As Democrats scramble to pass immigration reform legislation before the end of a lame-duck session of Congress, Republicans around the country are looking to introduce tough statehouse bills that echo Arizona’s controversial SB 1070.
House Republicans have made clear their intent to back immigration enforcement over reform. Senate Majority Leader Harry Reid has just weeks to make another run at passing a proposed law to give young illegal immigrants a pathway to citizenship (and eligibility for federal student loans) before the House majority shifts to the Republicans and Senate Democrats lose their margin over the GOP.
Texas, Virginia and Wisconsin are among the states looking to pass laws that mimic Arizona’s controversial immigration law, which, according to a recent study, provoked an estimated 100,000 Latinos to leave the state.
While the country appears to be moving toward an enforcement-oriented mentality that dominated under the Bush administration, not all Republicans or conservatives are on the get-tough train.
Concerned with alienating increasingly powerful Hispanic voters, a Latino Republican group based in the Southwest asked House GOP leadership to think twice about who they place in key positions that would oversee immigration legislation in the new Congress. One of the two congressman, Iowa Republican Steve King, has pledged to hold hearings calling Obama administration cabinet members involved in immigration policy to testify.
With comprehensive immigration reform all but buried in its grave, the Obama administration may see more of its top immigration people head for the exits. In the interim, immigration is, for the most part, stuck in status quo, with a jumble of enforcement priorities, policies and practices that, it’s been suggested, undermine the Obama administration’s strategy.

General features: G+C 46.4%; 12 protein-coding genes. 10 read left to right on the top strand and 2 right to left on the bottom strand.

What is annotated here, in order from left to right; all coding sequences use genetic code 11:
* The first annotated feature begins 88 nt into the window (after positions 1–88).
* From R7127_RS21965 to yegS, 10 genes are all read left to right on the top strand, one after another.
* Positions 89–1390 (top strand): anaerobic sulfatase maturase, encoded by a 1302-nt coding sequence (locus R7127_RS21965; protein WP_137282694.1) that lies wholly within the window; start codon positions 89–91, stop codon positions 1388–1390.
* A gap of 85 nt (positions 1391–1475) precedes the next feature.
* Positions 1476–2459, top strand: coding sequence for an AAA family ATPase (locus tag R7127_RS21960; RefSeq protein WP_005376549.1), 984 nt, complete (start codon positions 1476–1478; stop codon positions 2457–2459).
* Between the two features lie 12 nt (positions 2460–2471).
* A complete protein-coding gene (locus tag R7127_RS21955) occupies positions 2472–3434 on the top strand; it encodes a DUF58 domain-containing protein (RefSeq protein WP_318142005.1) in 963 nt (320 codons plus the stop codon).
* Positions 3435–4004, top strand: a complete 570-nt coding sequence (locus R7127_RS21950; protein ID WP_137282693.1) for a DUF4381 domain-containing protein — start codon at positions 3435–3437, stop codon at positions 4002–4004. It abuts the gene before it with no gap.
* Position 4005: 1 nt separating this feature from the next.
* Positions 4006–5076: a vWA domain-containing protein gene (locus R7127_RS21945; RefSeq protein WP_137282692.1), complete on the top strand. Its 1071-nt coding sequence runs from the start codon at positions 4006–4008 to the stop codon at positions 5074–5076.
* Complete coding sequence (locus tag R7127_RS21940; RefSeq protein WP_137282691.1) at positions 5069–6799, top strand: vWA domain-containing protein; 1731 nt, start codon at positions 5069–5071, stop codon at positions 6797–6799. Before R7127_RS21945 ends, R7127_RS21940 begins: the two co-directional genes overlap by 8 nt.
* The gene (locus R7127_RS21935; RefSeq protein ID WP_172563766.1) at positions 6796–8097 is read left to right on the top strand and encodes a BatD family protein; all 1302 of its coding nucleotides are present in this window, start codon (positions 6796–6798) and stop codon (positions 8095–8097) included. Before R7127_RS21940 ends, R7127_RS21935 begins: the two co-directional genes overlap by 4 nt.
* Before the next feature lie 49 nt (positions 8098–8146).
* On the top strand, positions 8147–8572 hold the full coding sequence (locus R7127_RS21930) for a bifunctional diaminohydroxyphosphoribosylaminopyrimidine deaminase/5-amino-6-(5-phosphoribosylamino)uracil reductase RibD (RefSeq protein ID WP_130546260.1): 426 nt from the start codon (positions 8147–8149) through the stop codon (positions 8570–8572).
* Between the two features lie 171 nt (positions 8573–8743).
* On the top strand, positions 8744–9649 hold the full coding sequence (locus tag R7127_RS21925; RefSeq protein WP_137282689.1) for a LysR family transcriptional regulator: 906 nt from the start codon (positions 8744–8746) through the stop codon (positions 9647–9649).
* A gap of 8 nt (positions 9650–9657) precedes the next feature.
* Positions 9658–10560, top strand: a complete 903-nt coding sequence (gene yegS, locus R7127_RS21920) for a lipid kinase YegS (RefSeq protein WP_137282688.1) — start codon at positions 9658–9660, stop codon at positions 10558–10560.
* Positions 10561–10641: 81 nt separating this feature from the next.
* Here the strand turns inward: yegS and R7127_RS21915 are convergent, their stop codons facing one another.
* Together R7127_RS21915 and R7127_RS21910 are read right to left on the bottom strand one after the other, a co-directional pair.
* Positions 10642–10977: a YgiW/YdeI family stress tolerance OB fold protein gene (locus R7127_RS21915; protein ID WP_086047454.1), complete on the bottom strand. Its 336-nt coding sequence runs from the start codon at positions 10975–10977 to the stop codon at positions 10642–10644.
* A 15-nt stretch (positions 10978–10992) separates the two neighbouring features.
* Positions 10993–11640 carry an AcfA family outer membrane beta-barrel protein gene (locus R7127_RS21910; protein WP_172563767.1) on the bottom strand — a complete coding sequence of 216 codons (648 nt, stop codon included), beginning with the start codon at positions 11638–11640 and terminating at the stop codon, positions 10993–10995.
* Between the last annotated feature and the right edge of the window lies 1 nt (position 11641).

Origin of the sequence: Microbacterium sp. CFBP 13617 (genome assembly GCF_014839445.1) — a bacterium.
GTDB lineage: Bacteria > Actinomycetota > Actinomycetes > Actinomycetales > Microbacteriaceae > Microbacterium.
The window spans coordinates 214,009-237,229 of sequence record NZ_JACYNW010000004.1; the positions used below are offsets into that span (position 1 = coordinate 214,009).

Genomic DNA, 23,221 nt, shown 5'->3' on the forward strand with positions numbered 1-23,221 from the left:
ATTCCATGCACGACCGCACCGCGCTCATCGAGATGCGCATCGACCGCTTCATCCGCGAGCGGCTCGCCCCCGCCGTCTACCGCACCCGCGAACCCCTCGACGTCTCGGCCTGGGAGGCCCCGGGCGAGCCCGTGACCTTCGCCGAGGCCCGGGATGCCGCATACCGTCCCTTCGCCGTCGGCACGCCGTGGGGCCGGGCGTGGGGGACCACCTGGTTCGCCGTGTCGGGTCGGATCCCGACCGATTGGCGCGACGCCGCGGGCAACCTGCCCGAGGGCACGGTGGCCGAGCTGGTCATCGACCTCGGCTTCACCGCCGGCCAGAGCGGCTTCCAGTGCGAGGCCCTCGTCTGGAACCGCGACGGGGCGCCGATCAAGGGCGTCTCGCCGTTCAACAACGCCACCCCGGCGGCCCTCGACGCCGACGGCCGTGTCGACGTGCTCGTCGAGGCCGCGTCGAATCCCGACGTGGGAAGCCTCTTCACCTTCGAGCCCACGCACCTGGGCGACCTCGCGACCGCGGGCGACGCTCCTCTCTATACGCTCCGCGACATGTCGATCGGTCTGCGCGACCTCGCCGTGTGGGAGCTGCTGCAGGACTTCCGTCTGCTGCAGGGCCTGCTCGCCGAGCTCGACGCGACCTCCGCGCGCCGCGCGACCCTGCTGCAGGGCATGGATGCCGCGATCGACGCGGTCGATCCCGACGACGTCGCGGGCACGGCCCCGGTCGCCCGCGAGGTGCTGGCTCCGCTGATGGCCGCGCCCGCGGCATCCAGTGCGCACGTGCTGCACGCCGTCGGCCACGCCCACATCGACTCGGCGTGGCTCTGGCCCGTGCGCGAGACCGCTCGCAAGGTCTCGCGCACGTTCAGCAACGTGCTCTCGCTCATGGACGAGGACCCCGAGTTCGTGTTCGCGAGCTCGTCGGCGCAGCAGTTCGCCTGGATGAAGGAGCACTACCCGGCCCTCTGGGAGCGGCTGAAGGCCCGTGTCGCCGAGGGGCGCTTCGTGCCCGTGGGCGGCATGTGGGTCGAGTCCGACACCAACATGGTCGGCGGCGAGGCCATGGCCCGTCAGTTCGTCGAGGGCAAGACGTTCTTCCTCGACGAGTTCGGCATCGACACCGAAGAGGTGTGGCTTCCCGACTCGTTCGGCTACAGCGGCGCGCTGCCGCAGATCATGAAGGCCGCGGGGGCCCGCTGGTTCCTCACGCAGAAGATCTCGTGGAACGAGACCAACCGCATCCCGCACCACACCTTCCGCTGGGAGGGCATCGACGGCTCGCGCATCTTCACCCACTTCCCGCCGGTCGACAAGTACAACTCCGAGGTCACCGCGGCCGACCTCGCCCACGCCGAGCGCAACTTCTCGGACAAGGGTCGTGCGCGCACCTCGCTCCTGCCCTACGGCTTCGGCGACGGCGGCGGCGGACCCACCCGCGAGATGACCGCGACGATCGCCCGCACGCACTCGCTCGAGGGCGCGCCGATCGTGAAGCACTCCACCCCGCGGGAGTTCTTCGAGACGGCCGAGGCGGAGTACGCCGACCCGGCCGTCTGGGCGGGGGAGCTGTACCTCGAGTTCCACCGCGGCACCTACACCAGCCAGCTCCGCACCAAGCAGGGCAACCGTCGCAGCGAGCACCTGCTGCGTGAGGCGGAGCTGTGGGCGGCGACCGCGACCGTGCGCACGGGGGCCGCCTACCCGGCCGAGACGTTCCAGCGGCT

The immigration courts are taking on average 20 percent longer than last year to reach decisions, according to Syracuse University-based Transactional Records Access Clearinghouse, known as TRAC. (The Justice Department did just announce that officials recently swore in 23 new immigration judges.
TRAC was able to make its conclusions based on data obtained from the Justice Department’s Executive Office for Immigration Review through a federal Freedom of Information Act request. Getting similar data from U.S. Immigration and Customs Enforcement might be cost-prohibitive, unfortunately. The agency has recently put hefty price tags on FOIA requests from TRAC ($450,000) and an advocacy group seeking data on detainee transfers. Families for Freedom was told by ICE’s FOIA office that the response would cost the group $1.3 million.
Despite earlier indications that ICE would let local police opt out of a program to identify illegal immigrants in jail, the agency told Santa Clara County that they did not, in fact, have any choice in the matter. The program, known as Secure Communities, has drawn consternation and ire from immigration advocates and politicians around the country.
“ICE now insists that there was never any avenue for the [Santa Clara] County to opt out,” the county’s attorney, Miguel Márquez, said in a press release. “This is clearly inconsistent with our written communication with ICE, as well as what ICE has told the public and congressional representatives about this program.”